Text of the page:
Note: This is the second in a series of posts regarding the package of appropriations bills as they move through the Legislature.

In addition to passing the budget to run state government for Fiscal Year 2025 (FY 2025), the House had the opportunity to spend funds remaining after the close of FY 2023, called surplus, and to budget unused funds remaining in the current year (FY 2024) budget, called excess.

Fiscal Year 2023 Surplus

FY 2023 ended with $325 million remaining in surplus money in the state’s general fund. Per the Louisiana Constitution, these funds can only be spent on six specific items. $81.2 million, or 25%, of the funds must go the Budget Stabilization Fund, and $32.5 million, or 10%, must go to pay down state employee retirement debt. The remainder can be spent on road construction, capital outlay, deferred maintenance, or paying down state debt. The distribution of the funds by the House closely resembles the plan released by the Governor when he presented his budget in February. $43 million will be spent on state road construction, and $168 million will be spent on capital outlay.

Fiscal Year 2024 Excess

There is $398 million available to spend in the remainder of FY 2024 from several sources.

$91 millionState General Funds remaining unappropriated from the beginning of the year and an increase in the general fund revenue forecast for the year.
$325 millionReductions to various agencies that will not need their entire initial appropriation or have received increases from other funding sources, primarily in Medicaid.
(-$18 million)Appropriated in the First and Second 2024 Extraordinary Sessions


The House placed $141 million of the available dollars into special funds for use at a later date. Much of that was appropriated for expenditure in House Bill 1 (the state budget bill) in FY 2025. Examples include:

  • $84 million in the Transportation Trust Fund for state road and bridge repair.
  • $10 million in the Voting Technology Fund for the purchase of new voting equipment, bringing the total available for that purpose to approximately $60 million.
  • $10 million in the Louisiana Economic Development Fund.
  • $8 million in the Riverboat Gaming Enforcement Fund, which helps fund State Police enforcement activities.
  • $7 million in the LA State Parks Improvement and Repair Dedicated Fund Account.

The House spent approximately $250 million in the Supplemental Funding Bill, including:

  • $47 million for the Department of Corrections.
  • $46 million for funding to local governments and non-governmental organizations for various projects.
  • $41 million to the Governor’s Office of Homeland Security and Emergency Preparedness to repay the federal government the state’s share of disaster recovery expenses for various disasters dating back to Hurricane Gustav.
  • $28 million for special projects at various state colleges and universities.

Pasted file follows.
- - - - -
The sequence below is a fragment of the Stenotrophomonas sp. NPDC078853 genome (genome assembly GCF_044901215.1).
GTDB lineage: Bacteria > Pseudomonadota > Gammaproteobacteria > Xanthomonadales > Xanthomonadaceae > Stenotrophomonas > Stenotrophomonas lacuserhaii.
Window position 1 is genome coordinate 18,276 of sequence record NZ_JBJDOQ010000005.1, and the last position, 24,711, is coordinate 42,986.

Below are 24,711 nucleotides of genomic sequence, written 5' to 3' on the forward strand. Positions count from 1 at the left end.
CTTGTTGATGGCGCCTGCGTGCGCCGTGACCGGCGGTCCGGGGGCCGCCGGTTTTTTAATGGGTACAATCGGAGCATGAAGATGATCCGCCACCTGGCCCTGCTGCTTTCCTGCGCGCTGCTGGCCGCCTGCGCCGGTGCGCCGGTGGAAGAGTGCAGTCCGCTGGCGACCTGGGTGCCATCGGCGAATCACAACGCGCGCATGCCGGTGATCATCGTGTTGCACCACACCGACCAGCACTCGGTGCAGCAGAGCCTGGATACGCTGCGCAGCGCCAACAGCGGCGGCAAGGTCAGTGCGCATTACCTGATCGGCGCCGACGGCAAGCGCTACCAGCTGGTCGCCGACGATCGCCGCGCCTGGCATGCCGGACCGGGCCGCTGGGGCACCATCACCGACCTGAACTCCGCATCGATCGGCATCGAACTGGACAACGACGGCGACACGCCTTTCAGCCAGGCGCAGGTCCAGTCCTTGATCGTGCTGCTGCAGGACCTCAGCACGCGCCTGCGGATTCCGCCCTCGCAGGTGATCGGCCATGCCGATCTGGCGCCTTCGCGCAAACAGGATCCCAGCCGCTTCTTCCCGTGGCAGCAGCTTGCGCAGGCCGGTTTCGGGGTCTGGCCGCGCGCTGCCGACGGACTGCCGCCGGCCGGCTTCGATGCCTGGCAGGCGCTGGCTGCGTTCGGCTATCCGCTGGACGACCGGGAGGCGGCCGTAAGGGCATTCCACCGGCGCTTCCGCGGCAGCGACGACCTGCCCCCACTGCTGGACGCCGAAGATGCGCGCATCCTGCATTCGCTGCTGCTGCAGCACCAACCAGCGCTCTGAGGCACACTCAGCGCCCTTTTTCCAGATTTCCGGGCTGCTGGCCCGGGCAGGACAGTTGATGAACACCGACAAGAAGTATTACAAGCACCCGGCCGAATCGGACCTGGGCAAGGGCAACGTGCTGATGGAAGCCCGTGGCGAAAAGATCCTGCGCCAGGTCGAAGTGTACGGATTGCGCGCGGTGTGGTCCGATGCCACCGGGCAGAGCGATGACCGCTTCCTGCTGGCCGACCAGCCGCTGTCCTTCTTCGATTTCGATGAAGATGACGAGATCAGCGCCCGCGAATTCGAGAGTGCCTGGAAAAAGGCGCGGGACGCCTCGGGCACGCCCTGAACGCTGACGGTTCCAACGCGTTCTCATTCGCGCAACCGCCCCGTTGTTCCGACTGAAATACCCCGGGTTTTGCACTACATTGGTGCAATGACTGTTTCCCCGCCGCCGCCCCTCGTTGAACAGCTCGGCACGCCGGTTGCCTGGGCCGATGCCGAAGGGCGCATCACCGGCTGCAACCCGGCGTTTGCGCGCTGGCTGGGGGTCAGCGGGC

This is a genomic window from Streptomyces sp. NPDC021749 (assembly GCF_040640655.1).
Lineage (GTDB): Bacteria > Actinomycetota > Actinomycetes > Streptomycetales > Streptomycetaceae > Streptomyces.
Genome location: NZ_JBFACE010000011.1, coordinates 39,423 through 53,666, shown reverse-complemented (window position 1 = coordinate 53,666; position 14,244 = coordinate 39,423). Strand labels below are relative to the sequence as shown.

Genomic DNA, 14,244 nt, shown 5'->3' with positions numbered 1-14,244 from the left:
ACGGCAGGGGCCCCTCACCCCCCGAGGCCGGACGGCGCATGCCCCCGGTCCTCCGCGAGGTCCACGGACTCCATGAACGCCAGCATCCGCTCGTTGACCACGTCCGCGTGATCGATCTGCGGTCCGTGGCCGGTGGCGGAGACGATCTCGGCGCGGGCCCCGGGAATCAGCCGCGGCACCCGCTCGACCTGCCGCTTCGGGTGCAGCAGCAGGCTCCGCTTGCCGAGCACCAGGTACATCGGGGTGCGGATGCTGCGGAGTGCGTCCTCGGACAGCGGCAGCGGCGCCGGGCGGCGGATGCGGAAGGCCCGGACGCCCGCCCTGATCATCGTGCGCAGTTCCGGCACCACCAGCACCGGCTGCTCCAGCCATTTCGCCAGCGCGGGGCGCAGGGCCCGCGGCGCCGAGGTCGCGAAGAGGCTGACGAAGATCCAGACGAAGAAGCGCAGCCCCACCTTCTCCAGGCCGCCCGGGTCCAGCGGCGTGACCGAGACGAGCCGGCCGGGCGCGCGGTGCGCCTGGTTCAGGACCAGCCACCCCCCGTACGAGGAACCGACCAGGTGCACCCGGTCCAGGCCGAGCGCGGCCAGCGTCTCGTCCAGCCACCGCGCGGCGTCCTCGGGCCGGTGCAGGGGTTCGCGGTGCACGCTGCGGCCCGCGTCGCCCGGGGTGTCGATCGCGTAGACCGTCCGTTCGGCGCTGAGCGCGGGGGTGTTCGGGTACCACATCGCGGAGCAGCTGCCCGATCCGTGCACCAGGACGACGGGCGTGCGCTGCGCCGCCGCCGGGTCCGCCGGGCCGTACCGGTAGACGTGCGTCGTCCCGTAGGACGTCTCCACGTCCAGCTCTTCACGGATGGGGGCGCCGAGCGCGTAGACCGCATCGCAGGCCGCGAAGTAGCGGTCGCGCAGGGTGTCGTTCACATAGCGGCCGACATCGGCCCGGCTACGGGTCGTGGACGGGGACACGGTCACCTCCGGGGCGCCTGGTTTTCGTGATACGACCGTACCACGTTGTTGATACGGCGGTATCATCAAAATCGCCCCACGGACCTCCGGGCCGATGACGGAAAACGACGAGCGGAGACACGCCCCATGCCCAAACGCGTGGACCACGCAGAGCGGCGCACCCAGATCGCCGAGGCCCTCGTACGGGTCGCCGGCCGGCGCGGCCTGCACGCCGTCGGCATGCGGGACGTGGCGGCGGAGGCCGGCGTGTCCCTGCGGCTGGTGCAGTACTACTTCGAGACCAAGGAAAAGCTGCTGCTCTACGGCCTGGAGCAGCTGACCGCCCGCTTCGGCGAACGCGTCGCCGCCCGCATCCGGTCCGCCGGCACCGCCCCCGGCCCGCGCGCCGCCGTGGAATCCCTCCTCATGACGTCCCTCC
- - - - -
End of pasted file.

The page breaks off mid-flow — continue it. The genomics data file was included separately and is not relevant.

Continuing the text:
• $7.5 million in increased funding to the State Police Crime Lab and various regional crime labs.
  • $7 million to the Department of Children and Family Services for the Louisiana Coalition Against Domestic Violence.
  • $3.6 million for the state match for administrative costs related to the Summer Electronic Benefits Transfer (EBT) food assistance program.

This is the first stop in the process for these two bills, as they move to the Senate next for any changes. Additionally, the Revenue Estimating Conference met on May 9th and increased the revenue forecast for the remainder of the current fiscal year.  The economists estimated that $197 million additional state general fund will be available for expenditure this year, on top of the $398 million already available. However, like the previous year, this amount will exceed the state’s expenditure limit. There is an opportunity to spend $86 million of these new funds, the remaining $111 million must go into a savings account for later use or to pay down the state’s debt. The Senate will have the opportunity to spend these new funds, then the bills will go back to the House for reconciliation.

It’s important to note that neither of these bills contain much in the way of debt defeasance, other than the 10% of surplus funds that are required to go toward state retirement debt. Last year, amid the flurry of billions in extra funding the legislature wisely chose to pay approximately $500 million towards this debt, which costs the state more than $1 billion per year. As previously noted, this payment realized nearly $100 million in annual savings to the state’s operating budget.

We continue to encourage fiscal responsibility by paying down debt or saving for a rainy day with any additional funds that are recognized by the revenue estimators. Paying down debt frees up scarce resources for priorities and placing more funds in savings means more fiscal stability in the long term. Both actions also enable meaningful tax reform to leave more money in the hands of Louisiana’s hardworking people to enable them to flourish and to contribute to our state’s long-term economic growth.